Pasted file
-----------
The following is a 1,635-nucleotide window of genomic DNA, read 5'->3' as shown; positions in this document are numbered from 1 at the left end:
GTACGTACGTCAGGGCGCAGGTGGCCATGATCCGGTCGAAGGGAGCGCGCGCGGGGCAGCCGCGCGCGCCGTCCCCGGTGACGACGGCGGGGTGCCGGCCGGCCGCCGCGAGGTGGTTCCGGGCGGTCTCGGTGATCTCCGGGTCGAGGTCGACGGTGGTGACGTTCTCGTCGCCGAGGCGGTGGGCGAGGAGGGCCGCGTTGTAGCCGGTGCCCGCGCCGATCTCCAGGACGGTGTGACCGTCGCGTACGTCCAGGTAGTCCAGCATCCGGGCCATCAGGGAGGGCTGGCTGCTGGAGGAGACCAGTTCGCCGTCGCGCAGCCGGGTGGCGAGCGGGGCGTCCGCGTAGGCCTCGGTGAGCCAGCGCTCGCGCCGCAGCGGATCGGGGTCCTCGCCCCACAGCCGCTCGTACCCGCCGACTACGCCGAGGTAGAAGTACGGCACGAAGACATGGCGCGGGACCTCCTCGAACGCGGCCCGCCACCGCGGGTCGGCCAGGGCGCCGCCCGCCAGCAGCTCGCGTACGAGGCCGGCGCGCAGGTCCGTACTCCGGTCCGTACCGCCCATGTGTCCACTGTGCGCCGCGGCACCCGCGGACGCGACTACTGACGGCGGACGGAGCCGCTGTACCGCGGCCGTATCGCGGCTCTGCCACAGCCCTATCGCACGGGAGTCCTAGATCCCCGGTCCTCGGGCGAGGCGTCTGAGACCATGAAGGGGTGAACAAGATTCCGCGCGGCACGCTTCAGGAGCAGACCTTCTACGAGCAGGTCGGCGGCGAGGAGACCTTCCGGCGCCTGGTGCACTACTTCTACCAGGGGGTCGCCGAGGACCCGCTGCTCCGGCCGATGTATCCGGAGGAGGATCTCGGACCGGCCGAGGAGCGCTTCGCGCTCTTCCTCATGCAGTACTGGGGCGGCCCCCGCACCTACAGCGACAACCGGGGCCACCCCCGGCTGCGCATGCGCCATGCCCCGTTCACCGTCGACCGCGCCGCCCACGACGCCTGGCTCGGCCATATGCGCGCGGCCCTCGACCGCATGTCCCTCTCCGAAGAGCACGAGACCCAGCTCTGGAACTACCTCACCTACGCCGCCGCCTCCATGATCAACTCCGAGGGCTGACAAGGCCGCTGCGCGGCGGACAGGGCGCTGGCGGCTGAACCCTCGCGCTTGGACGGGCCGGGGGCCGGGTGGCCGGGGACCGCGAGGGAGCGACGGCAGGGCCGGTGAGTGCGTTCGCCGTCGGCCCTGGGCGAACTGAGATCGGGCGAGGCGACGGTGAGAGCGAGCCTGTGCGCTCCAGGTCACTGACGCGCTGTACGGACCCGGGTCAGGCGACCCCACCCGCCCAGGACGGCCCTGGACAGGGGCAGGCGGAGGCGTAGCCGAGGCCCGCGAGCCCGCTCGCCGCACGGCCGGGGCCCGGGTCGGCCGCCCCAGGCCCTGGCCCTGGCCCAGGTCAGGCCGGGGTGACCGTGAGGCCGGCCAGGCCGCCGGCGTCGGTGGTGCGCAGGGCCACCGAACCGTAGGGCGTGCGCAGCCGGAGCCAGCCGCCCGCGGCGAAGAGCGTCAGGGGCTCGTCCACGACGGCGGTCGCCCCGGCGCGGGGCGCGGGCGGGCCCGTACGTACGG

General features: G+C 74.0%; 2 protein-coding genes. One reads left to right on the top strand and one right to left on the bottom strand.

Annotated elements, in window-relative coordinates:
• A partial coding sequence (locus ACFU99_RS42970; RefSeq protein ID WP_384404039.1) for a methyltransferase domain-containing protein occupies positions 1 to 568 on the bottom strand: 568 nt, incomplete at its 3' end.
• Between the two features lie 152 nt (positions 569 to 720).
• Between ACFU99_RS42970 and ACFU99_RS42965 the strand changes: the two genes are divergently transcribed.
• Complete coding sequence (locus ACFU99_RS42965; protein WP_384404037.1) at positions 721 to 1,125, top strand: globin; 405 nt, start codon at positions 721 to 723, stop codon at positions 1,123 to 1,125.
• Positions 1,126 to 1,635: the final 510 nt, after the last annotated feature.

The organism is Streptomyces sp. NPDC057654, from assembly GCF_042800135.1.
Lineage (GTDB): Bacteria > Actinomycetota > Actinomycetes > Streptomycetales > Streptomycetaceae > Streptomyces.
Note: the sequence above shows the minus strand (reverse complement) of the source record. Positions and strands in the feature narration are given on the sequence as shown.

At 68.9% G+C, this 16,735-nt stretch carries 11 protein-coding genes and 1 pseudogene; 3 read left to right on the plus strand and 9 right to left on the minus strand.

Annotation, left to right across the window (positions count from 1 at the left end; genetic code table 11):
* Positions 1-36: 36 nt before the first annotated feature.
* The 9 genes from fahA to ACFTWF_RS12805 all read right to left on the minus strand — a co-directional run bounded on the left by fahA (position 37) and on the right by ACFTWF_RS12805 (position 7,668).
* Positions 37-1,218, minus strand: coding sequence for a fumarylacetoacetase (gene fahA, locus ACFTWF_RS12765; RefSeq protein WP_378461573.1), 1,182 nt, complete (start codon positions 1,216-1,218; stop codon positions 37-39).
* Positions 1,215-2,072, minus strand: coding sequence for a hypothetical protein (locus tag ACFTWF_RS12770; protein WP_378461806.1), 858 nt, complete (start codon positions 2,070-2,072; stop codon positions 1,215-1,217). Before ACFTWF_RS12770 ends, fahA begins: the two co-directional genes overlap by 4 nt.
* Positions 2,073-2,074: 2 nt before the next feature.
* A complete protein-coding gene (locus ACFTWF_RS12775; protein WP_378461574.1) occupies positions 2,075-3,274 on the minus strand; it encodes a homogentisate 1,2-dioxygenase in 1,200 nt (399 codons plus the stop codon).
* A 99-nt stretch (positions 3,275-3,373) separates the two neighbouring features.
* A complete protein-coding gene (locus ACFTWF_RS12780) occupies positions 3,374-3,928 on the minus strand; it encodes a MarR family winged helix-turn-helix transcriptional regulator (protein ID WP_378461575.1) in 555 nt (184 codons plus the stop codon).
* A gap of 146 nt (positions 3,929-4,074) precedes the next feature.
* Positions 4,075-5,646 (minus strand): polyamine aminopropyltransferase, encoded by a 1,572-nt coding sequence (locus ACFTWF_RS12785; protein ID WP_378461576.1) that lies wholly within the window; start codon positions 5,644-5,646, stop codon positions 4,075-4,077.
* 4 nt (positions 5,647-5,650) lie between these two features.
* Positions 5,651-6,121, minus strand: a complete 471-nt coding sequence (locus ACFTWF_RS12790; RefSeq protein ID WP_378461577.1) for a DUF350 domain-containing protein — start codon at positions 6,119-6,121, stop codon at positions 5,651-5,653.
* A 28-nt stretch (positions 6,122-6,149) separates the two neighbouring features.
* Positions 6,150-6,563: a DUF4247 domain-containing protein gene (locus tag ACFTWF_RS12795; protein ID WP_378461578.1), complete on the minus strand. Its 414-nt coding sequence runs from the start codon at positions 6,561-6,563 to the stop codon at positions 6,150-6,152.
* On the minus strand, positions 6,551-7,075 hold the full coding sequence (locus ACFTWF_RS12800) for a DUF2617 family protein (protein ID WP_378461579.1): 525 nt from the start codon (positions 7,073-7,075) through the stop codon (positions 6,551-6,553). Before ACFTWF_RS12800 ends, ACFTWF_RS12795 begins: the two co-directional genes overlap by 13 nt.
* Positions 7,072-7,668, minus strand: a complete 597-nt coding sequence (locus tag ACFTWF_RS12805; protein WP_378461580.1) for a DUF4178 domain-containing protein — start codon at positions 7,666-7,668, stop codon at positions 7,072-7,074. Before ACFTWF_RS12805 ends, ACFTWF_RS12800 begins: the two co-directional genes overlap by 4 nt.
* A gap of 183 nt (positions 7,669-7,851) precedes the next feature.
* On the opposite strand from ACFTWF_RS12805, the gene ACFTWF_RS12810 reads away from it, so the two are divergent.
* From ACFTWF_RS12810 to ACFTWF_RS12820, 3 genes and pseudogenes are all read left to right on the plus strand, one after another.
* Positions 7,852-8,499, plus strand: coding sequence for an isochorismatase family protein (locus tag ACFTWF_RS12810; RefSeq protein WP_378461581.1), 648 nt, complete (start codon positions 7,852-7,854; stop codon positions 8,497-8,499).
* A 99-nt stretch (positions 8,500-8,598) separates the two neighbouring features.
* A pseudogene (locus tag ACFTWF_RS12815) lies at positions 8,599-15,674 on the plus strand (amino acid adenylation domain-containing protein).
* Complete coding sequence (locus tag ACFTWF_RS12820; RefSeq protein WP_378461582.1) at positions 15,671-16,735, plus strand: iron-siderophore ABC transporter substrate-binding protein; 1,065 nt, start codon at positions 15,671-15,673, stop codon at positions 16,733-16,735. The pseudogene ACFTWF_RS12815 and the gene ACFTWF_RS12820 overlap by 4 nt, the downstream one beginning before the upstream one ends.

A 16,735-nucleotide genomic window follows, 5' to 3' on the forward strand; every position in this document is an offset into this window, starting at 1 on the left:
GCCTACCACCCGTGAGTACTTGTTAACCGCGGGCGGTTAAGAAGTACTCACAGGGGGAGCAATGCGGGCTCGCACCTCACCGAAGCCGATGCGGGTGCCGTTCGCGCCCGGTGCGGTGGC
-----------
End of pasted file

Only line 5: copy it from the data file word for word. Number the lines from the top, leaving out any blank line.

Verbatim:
• A partial coding sequence (locus ACFU99_RS42970; RefSeq protein ID WP_384404039.1) for a methyltransferase domain-containing protein occupies positions 1 to 568 on the bottom strand: 568 nt, incomplete at its 3' end.